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Focusing on Your Readers, Clients, and Visitors
You still update semi-regularly, but you’re just not seeing the performance and click-through rate you want to get out of your blog strategy.
This is a great time to take a look at the big picture and remember why your blog exists—to give visitors the information they want. You’ll kill two birds with one stone by truly focusing on your readers, clients, and visitors. You’ll get a better idea of the content they’re looking for, but you’ll also get the chance to improve customer rapport and find a new direction your business should pursue.
Do the Research on Your Users
Start with your blog, web traffic, and social media posts. Highlight the topics or promotions that generate the most traffic and response on social media, but pay extra attention to any underperforming content. Visitors vote on your content with clicks and comments. If you aren’t getting much of a reaction, there’s no better indication that you shouldn’t repeat those mistakes.
Rethink Your Approach to the “Hot Topics”
Once you’ve identified a few priority subjects for posts, think of a fresh approach to reengage users’ interest. If your industry news and technical information posts generate lots of traffic, consider taking an entertaining or interactive angle on similar topics. Try your best to increase user interactivity by responding to blog comments or specifically addressing a comment as a blog topic in the future.
Find the customer segments that are the most active in seeking out information on your website and blog. Make a specific schedule for sharing blog posts and arrange it so you cover these segments regularly. Suppose you’ve identified a handful of topics that consistently generate traffic. In that case, you should consider turning it into a weekly feature to create a pattern for your visitors to follow and expect.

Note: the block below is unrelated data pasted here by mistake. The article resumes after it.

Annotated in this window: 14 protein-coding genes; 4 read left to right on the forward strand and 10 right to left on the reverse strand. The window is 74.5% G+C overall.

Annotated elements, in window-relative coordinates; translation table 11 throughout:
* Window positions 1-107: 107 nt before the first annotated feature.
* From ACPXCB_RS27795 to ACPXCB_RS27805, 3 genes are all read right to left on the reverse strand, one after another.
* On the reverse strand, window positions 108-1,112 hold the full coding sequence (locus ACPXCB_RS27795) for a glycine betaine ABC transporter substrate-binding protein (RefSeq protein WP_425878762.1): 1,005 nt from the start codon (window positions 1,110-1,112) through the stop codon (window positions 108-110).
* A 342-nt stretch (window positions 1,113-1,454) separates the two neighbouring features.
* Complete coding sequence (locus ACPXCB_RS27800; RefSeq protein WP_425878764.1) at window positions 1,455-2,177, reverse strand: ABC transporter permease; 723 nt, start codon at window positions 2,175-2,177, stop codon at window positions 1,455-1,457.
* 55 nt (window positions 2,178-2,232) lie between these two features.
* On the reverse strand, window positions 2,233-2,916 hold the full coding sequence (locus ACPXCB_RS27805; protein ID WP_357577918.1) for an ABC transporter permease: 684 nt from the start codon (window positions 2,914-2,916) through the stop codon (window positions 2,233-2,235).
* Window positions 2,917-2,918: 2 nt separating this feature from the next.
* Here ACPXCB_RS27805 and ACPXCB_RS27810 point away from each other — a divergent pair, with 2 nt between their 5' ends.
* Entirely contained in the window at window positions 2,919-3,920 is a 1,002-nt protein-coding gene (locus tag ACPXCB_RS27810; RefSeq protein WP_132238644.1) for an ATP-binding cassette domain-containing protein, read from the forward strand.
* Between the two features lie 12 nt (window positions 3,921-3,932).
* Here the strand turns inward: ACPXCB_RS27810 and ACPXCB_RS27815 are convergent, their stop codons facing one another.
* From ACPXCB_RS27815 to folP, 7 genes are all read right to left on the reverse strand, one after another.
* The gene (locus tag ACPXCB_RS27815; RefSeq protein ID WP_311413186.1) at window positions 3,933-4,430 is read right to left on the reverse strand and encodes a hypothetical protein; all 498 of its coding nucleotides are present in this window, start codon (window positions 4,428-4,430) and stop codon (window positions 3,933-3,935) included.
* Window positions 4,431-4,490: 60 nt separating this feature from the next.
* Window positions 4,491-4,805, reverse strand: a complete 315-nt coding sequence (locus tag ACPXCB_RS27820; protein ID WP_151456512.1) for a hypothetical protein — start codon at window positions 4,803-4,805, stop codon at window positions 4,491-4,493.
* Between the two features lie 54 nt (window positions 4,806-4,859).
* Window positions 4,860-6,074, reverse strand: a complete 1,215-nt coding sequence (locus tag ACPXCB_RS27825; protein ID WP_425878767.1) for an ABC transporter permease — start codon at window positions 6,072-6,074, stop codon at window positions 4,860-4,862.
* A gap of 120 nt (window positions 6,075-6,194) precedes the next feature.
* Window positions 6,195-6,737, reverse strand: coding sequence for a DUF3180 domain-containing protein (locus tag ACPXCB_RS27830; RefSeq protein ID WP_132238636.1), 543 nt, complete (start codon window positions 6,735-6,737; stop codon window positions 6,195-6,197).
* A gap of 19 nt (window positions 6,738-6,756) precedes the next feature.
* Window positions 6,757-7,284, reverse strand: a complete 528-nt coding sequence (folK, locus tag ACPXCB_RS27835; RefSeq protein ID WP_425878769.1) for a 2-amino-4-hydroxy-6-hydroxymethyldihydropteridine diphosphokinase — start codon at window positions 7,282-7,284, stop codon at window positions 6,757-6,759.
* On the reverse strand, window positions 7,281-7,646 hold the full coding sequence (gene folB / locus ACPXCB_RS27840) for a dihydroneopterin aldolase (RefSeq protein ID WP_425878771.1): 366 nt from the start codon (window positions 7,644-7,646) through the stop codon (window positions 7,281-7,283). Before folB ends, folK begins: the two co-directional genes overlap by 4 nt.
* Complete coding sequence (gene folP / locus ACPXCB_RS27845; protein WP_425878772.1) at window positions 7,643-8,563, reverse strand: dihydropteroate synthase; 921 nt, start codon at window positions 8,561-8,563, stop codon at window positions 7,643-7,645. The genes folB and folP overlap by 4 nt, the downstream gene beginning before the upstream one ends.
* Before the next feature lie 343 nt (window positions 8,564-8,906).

Look for Creative Input from Others
Perhaps the most common mistake is relying on one person or team to create the blog content. Start to emphasize collaborations with other departments in your company, and get in touch with anyone who frequently interacts with clients. They may have a few pointers for hot keywords or up-and-coming trends your customers are excited about. An outside perspective can give you critical insights into your use of language and topics that might be turning off users.
Update the Look and Feel
Review your last few months’ blog posts and track how many infographics, photos, videos, and other visual media you’ve included. If you can count them on one hand, you need to start including photos with local clients and business partners or gathering more data for statistics and charts to give your readers an inside look at your company and the industry.
Make a push for more visual appeal with each subsequent blog post. Stick to a plan of consistent improvement that you and your readers can clearly identify. Your regular readers will take notice of the new efforts, and you’ll start to attract new users. Every business continually reviews and improves its products, services, customer interactions, marketing campaigns, and more. Your blog updates and the creative process are no different!